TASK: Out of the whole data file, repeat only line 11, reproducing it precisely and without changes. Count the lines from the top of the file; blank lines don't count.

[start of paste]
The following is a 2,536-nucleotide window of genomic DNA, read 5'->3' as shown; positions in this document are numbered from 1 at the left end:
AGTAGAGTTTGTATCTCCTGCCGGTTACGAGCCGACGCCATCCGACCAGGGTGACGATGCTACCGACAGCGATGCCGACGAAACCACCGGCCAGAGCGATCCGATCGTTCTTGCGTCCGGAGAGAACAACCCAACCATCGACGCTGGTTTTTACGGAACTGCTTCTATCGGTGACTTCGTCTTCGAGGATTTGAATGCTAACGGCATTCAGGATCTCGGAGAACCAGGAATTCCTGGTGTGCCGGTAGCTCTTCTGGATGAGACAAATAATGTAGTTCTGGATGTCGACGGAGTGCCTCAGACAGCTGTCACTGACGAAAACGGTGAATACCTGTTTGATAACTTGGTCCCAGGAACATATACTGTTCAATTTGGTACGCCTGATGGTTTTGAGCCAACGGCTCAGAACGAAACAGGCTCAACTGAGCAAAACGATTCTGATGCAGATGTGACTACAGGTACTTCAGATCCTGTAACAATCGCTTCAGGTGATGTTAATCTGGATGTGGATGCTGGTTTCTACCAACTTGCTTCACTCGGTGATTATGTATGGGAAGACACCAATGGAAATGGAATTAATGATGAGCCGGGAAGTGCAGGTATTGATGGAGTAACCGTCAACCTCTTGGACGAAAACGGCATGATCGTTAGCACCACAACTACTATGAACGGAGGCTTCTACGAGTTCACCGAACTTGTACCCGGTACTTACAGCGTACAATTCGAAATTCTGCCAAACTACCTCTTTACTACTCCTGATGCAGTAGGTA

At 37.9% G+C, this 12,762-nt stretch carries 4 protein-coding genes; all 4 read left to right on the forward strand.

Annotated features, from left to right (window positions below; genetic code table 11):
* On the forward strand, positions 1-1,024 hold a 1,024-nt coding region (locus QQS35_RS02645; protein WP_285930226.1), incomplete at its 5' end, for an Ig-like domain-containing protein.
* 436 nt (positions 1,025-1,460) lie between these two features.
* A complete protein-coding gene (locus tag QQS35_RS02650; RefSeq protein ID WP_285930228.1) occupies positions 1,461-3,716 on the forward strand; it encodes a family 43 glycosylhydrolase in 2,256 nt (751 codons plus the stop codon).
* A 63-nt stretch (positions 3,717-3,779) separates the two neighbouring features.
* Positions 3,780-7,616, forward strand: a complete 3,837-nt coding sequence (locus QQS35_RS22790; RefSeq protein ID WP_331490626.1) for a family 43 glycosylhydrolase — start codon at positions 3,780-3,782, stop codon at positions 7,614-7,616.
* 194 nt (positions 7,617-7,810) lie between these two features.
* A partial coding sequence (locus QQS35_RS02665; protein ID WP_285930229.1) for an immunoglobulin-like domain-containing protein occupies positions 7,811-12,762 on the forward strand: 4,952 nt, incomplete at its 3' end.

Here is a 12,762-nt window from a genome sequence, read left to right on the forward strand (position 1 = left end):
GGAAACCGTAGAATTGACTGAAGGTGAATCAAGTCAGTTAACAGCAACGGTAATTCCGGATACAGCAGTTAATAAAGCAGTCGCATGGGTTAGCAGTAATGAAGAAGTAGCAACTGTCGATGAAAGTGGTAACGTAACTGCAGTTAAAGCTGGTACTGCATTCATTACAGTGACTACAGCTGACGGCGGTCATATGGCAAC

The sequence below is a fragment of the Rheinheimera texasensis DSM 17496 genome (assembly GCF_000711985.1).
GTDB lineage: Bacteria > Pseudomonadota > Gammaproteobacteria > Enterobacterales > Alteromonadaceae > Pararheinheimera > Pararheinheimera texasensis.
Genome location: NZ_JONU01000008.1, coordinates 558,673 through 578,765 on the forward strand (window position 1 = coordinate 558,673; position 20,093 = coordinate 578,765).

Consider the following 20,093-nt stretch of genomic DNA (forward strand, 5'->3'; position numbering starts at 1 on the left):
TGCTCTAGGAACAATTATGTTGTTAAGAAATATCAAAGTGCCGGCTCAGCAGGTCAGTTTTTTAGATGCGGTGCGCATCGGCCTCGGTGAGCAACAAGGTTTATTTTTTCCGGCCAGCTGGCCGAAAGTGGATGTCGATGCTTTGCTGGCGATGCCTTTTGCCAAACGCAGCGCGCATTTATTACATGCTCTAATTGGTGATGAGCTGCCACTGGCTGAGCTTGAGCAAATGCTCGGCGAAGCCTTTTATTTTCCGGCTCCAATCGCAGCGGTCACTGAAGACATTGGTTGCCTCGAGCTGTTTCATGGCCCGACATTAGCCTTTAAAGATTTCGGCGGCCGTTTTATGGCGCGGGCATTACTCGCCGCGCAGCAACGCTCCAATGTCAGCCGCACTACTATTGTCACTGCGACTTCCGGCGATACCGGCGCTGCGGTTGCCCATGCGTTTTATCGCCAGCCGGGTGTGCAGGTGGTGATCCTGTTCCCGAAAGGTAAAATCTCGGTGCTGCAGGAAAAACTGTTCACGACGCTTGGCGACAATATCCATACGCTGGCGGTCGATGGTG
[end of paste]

* A partial coding sequence (locus QQS35_RS02665; protein ID WP_285930229.1) for an immunoglobulin-like domain-containing protein occupies positions 7,811-12,762 on the forward strand: 4,952 nt, incomplete at its 3' end.